2. Transwarp drive can either (a) be generated by a starship (requiring the ship to accelerate to the warp 9.9+ range before engaging transwarp drive) or (b) without acceleration, making use of a subspace network of conduits (i.e. the Borg method.)
    3. Transwarp drive (a) appears to not create a visibile conduit at all.
    4. Transwarp drive is hazardous to a ship's dilithium and structural integrity. Higher grade dilithium and structural integrity improvements can alleviate these.
    5. Transwarp drive (a) can be installed alongside a conventional warp drive.
    6. Transwarp drive (b) requires no special hardware.
    7. Warp 10 is considered the transwarp barrier. The first successful flight was made by the Shuttlecraft Cochrane, albeit with unforeseen consequences.
    8. Quantum slipstream is another way of doing the same thing, but may be a compromise between (a) and (b); it appears that it enables the ship to generate its own conduit.
    So, I'm now seeing that Excelsior may have been equipped with a fancy-shmancy new warp core, designed to generate sufficient power to (1) propel the ship to warp 9.9 on the new scale, and (2) power a transwarp drive once it got there. Therefore, the Excelsior can be both the testbed for a next generation of warp drive, necessary for facilitating the transwarp experiments, and for a failed transwarp drive. "The Great Experiment" indeed.

    I'm uncertain, however, on just what form the failed transwarp drive may've taken. I wonder how the Shuttlecraft Cochrane's "new engines" would have worked? Presumably, there was some component installed in the nacelles in addition to the warp coils, since reference was made to them shearing off. Perhaps this in tandem with some deflector modifications?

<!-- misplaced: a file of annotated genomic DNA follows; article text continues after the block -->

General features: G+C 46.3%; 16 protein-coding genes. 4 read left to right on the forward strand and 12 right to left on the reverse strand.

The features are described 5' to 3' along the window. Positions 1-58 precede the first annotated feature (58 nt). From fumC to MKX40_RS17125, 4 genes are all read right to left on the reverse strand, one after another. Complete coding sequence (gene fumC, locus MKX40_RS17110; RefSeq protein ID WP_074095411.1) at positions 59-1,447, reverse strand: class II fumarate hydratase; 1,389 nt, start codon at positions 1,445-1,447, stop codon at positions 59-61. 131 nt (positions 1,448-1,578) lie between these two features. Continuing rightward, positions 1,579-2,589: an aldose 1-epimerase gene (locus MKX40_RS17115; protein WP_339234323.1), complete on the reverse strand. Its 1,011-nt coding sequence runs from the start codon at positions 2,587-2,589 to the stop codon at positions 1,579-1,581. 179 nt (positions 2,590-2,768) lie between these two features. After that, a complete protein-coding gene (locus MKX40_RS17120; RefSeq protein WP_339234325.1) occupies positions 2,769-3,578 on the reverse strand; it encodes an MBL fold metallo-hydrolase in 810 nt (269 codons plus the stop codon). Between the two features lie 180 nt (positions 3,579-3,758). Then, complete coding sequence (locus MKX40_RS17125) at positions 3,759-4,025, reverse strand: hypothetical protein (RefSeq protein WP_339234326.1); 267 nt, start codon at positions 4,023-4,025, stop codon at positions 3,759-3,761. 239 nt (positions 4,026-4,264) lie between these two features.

Thoughts?
     
  9. Avro Arrow

    Avro Arrow Commodore Commodore

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    Sorry 'bout that. It was a reference to one of my favourite Trek novels, Prime Directive by Garfield and Judith Reeves-Stevens. One of the guest characters was Lt. Styles of the USS Monitor... and the book showed he was an asshat well before he made captain! :lol:
     
  10. blssdwlf

    blssdwlf Commodore Commodore

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    I took it that "Threshold" established Transwarp flight to be anything above the top speed of warp drive all the way up to the barrier. When Paris engaged the Transwarp drive, he still had some acceleration to go before hitting the barrier so he was flying at Transwarp at the time. He just pushed it all the way up to the barrier. In the same sense, "Descent" showed that the Borg Transwarp "Conduits" accelerated ships in it to speeds many times faster than their fastest warp drive. They both are operating at Transwarp speeds.

    The "barrier" or "threshold" would technically be going faster than Transwarp. I guess Janeway's commendation should've been instead, "Regardless of the outcome, you did break the Transwarp Barrier" or something like that.

    I was envisioning it more like the Excelsior engaging Transwarp and then surging ahead and blowing by the Enterprise only to have to slow down for the Enterprise to catch up. From the different times we've seen Transwarp in action it still is interacting with normal space in some sense.

    The difference between the Excelsior and "Threshold" could be that in TSFS they lacked a sufficiently stable dilithium crystal.
    PARIS: We discovered a new form of dilithium in the asteroid field we surveyed last month. It remains stable at a much higher warp frequency.
    So it would seem you need better dilithium and reinforcement of the hull so it doesn't fly apart and a fast warp drive plus a Transwarp drive. Perhaps they just built a shuttle-sized Transwarp drive from the Excelsior's blueprints?

    Conduits you just need possibly a Transwarp coil, better deflectors and a conduit?
     
  11. Crazy Eddie

    Crazy Eddie Vice Admiral Admiral

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    Why would you expect them to behave the same? "The normal subspace limitations don't apply" is vague at best, since many of those limitations may or may not have anything to do with speed. As with transonic fuel injection: an internal combustion engine doesn't behave anything like a supersonic aircraft, even if they use the same principal in their design.